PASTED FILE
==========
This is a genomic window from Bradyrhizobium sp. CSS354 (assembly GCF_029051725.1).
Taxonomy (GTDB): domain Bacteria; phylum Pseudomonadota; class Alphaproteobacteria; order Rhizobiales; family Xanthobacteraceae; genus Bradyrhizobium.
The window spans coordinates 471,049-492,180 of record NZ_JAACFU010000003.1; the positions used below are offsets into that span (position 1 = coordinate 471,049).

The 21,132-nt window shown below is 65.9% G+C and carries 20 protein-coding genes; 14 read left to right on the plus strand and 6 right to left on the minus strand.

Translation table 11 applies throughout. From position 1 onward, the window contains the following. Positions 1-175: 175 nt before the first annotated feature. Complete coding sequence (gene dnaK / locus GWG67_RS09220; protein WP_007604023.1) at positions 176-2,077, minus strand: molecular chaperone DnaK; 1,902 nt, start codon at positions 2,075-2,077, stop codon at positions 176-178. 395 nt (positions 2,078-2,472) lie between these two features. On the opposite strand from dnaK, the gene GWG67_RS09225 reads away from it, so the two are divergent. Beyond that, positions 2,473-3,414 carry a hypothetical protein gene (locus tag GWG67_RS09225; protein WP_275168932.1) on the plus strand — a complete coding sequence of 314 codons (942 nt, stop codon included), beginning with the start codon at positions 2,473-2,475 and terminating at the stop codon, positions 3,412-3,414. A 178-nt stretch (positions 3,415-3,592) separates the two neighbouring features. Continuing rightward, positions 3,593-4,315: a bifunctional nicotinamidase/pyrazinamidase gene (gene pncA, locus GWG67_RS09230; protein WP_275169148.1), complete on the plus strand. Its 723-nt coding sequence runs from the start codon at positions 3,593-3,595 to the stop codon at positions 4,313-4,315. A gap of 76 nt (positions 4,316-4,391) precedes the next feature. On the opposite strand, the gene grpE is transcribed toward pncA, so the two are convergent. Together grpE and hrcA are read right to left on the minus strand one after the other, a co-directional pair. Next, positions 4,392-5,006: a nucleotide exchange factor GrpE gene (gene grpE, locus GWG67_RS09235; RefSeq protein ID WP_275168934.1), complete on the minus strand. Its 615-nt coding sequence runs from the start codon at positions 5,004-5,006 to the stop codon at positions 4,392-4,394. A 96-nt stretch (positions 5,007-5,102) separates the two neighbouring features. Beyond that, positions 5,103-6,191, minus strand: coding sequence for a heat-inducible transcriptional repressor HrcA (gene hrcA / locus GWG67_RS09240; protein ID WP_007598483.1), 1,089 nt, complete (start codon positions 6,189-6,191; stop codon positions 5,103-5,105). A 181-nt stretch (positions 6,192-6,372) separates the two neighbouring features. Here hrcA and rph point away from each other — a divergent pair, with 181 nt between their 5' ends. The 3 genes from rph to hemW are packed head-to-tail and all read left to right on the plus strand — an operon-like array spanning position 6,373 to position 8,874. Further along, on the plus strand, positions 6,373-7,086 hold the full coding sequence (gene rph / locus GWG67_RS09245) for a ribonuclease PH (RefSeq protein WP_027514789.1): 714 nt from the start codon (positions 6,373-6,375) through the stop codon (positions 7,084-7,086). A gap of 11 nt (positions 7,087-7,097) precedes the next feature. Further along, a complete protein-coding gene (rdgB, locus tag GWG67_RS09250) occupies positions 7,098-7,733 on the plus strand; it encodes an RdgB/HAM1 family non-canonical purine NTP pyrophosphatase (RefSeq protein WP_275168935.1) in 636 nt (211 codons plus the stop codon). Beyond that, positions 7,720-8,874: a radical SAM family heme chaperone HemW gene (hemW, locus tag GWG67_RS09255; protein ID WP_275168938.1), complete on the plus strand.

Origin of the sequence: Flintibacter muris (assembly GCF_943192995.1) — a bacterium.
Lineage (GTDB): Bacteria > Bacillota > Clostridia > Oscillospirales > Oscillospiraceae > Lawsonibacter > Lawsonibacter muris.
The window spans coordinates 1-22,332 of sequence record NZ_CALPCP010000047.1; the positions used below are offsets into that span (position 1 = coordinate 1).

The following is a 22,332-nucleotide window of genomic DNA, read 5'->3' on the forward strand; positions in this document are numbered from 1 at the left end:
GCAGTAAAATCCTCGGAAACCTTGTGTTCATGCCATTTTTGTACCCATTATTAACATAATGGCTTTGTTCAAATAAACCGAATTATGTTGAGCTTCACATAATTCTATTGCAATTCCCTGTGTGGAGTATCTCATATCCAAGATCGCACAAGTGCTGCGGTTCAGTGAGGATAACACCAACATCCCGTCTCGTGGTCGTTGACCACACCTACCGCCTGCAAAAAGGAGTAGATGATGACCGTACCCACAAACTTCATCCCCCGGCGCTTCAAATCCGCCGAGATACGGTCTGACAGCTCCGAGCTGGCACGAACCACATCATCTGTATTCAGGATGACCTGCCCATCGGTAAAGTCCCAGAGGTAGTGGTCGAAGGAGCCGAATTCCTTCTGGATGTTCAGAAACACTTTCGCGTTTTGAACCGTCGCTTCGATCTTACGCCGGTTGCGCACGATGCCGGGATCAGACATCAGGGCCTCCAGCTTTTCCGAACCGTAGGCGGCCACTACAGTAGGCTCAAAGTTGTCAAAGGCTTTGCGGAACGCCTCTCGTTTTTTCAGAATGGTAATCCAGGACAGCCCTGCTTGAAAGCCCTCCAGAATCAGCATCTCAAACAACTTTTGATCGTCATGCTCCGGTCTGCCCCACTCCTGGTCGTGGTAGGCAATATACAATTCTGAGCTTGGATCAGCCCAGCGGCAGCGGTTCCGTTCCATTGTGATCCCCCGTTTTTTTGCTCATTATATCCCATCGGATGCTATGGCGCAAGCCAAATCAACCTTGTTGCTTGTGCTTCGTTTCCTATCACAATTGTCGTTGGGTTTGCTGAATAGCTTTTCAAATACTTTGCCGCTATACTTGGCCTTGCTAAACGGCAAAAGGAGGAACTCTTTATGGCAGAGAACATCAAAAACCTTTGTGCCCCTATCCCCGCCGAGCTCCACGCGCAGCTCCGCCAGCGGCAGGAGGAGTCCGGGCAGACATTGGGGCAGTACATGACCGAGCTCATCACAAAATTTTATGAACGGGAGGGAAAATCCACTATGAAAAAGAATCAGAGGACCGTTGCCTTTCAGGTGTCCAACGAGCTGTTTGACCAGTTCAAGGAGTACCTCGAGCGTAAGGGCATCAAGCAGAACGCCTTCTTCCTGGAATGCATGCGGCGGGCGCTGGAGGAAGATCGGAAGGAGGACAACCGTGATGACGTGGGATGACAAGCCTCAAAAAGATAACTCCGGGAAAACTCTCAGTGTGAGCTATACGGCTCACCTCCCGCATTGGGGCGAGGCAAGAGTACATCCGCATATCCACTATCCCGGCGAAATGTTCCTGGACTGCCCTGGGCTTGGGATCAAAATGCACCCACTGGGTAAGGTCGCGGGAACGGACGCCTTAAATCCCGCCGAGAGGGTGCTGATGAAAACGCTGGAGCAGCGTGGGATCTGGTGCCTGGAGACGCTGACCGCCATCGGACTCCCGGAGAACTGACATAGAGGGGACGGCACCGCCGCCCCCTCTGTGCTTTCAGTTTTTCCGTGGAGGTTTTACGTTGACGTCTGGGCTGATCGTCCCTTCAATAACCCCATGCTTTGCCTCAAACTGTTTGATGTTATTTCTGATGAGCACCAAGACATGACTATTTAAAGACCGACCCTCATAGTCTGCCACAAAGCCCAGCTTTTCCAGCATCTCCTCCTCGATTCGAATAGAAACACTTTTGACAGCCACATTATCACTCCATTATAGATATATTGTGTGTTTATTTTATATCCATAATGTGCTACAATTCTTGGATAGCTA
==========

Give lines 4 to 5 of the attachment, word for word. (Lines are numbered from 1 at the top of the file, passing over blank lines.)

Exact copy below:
The 21,132-nt window shown below is 65.9% G+C and carries 20 protein-coding genes; 14 read left to right on the plus strand and 6 right to left on the minus strand.

Translation table 11 applies throughout. From position 1 onward, the window contains the following. Positions 1-175: 175 nt before the first annotated feature. Complete coding sequence (gene dnaK / locus GWG67_RS09220; protein WP_007604023.1) at positions 176-2,077, minus strand: molecular chaperone DnaK; 1,902 nt, start codon at positions 2,075-2,077, stop codon at positions 176-178. 395 nt (positions 2,078-2,472) lie between these two features. On the opposite strand from dnaK, the gene GWG67_RS09225 reads away from it, so the two are divergent. Beyond that, positions 2,473-3,414 carry a hypothetical protein gene (locus tag GWG67_RS09225; protein WP_275168932.1) on the plus strand — a complete coding sequence of 314 codons (942 nt, stop codon included), beginning with the start codon at positions 2,473-2,475 and terminating at the stop codon, positions 3,412-3,414. A 178-nt stretch (positions 3,415-3,592) separates the two neighbouring features. Continuing rightward, positions 3,593-4,315: a bifunctional nicotinamidase/pyrazinamidase gene (gene pncA, locus GWG67_RS09230; protein WP_275169148.1), complete on the plus strand. Its 723-nt coding sequence runs from the start codon at positions 3,593-3,595 to the stop codon at positions 4,313-4,315. A gap of 76 nt (positions 4,316-4,391) precedes the next feature. On the opposite strand, the gene grpE is transcribed toward pncA, so the two are convergent. Together grpE and hrcA are read right to left on the minus strand one after the other, a co-directional pair. Next, positions 4,392-5,006: a nucleotide exchange factor GrpE gene (gene grpE, locus GWG67_RS09235; RefSeq protein ID WP_275168934.1), complete on the minus strand. Its 615-nt coding sequence runs from the start codon at positions 5,004-5,006 to the stop codon at positions 4,392-4,394. A 96-nt stretch (positions 5,007-5,102) separates the two neighbouring features. Beyond that, positions 5,103-6,191, minus strand: coding sequence for a heat-inducible transcriptional repressor HrcA (gene hrcA / locus GWG67_RS09240; protein ID WP_007598483.1), 1,089 nt, complete (start codon positions 6,189-6,191; stop codon positions 5,103-5,105). A 181-nt stretch (positions 6,192-6,372) separates the two neighbouring features. Here hrcA and rph point away from each other — a divergent pair, with 181 nt between their 5' ends. The 3 genes from rph to hemW are packed head-to-tail and all read left to right on the plus strand — an operon-like array spanning position 6,373 to position 8,874. Further along, on the plus strand, positions 6,373-7,086 hold the full coding sequence (gene rph / locus GWG67_RS09245) for a ribonuclease PH (RefSeq protein WP_027514789.1): 714 nt from the start codon (positions 6,373-6,375) through the stop codon (positions 7,084-7,086). A gap of 11 nt (positions 7,087-7,097) precedes the next feature. Further along, a complete protein-coding gene (rdgB, locus tag GWG67_RS09250) occupies positions 7,098-7,733 on the plus strand; it encodes an RdgB/HAM1 family non-canonical purine NTP pyrophosphatase (RefSeq protein WP_275168935.1) in 636 nt (211 codons plus the stop codon). Beyond that, positions 7,720-8,874: a radical SAM family heme chaperone HemW gene (hemW, locus tag GWG67_RS09255; protein ID WP_275168938.1), complete on the plus strand.